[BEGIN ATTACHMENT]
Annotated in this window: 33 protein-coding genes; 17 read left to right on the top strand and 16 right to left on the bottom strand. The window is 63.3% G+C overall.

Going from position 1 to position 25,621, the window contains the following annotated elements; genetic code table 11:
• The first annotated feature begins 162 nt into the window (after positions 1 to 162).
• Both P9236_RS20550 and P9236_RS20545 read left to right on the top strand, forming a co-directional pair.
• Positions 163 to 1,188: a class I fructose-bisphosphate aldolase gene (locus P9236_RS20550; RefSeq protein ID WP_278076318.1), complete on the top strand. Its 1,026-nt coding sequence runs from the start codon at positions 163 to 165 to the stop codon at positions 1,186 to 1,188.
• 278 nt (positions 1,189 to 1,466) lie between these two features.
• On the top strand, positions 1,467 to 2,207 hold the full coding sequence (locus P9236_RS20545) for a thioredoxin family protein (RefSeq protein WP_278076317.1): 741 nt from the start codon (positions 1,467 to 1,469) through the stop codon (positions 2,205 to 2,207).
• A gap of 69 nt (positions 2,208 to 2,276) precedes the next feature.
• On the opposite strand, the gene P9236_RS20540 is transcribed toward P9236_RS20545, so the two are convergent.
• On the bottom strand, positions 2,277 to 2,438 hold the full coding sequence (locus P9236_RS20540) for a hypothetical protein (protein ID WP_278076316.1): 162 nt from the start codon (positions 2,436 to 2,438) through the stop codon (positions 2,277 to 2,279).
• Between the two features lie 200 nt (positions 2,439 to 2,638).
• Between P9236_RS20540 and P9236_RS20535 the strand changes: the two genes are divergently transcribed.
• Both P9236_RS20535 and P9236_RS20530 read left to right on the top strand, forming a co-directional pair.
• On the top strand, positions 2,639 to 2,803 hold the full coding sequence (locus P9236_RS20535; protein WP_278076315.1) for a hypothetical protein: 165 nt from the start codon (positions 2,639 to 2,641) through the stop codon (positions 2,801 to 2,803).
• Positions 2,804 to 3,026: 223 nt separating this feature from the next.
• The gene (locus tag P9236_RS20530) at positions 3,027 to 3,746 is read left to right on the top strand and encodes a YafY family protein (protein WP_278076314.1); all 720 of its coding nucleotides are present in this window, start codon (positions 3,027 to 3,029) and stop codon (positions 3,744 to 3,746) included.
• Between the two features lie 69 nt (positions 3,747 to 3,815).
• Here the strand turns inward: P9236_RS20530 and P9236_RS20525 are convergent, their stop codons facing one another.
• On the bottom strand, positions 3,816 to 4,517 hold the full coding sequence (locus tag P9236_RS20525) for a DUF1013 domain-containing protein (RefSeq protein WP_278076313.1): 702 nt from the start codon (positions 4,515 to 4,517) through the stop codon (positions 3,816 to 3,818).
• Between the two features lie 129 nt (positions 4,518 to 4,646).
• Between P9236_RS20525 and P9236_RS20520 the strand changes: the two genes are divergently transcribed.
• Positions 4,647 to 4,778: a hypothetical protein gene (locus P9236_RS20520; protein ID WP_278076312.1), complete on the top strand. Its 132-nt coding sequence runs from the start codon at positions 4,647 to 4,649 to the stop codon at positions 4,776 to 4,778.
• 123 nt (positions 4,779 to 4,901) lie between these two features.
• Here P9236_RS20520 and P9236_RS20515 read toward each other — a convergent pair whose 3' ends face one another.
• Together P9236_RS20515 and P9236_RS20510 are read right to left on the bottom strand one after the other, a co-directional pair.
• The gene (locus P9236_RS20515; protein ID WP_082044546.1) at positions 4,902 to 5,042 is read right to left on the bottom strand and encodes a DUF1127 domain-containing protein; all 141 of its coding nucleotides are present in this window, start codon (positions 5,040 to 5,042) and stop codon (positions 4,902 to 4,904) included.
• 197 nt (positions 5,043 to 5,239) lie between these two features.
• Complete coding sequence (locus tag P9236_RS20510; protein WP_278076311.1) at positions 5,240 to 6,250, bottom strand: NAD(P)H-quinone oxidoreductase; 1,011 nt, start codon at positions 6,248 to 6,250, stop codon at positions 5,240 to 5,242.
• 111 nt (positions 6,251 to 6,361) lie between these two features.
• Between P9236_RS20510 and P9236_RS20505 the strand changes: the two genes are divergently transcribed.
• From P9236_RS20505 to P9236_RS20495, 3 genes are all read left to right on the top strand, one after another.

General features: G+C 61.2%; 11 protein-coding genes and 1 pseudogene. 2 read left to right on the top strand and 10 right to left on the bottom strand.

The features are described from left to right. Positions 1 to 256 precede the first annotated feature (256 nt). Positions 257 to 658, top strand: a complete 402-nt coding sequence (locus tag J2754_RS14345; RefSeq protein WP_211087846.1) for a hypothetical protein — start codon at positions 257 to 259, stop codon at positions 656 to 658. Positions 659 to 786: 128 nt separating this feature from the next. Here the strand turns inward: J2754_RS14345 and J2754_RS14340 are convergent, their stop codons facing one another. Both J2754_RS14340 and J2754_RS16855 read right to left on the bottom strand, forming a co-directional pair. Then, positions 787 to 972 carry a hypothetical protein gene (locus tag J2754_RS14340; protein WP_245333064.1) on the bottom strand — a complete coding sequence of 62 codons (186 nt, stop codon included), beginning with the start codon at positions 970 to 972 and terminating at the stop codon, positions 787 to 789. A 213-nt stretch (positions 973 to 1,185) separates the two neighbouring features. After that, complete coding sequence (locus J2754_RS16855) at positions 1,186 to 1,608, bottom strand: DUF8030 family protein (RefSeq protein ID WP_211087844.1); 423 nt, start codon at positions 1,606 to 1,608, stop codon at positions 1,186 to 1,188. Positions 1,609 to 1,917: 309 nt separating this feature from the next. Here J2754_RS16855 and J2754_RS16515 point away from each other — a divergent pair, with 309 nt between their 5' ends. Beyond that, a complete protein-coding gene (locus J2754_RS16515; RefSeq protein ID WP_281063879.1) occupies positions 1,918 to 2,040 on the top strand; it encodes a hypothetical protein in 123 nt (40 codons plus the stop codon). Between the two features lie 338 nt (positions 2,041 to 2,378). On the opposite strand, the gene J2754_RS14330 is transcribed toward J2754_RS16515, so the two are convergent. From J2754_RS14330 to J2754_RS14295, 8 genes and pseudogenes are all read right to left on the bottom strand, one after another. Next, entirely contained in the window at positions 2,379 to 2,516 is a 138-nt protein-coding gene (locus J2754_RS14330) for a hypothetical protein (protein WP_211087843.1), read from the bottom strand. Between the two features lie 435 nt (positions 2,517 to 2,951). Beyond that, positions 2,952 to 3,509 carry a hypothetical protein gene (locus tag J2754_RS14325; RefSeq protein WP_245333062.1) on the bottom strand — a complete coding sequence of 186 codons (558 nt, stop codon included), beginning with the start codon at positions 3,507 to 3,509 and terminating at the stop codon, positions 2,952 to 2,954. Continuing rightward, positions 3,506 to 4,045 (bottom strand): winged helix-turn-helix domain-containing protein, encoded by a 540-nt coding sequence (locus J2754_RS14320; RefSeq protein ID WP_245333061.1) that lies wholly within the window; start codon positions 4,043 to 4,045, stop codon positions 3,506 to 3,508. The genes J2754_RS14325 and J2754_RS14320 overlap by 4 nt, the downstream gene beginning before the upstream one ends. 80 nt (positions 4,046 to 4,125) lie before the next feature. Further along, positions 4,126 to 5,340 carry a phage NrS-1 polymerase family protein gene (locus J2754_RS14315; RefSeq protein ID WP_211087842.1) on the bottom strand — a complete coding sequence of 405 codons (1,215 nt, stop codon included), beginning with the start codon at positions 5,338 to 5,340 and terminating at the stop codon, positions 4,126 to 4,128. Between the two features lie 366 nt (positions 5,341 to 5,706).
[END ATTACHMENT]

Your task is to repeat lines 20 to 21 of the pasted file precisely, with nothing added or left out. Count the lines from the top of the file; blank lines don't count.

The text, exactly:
• Between the two features lie 129 nt (positions 4,518 to 4,646).
• Between P9236_RS20525 and P9236_RS20520 the strand changes: the two genes are divergently transcribed.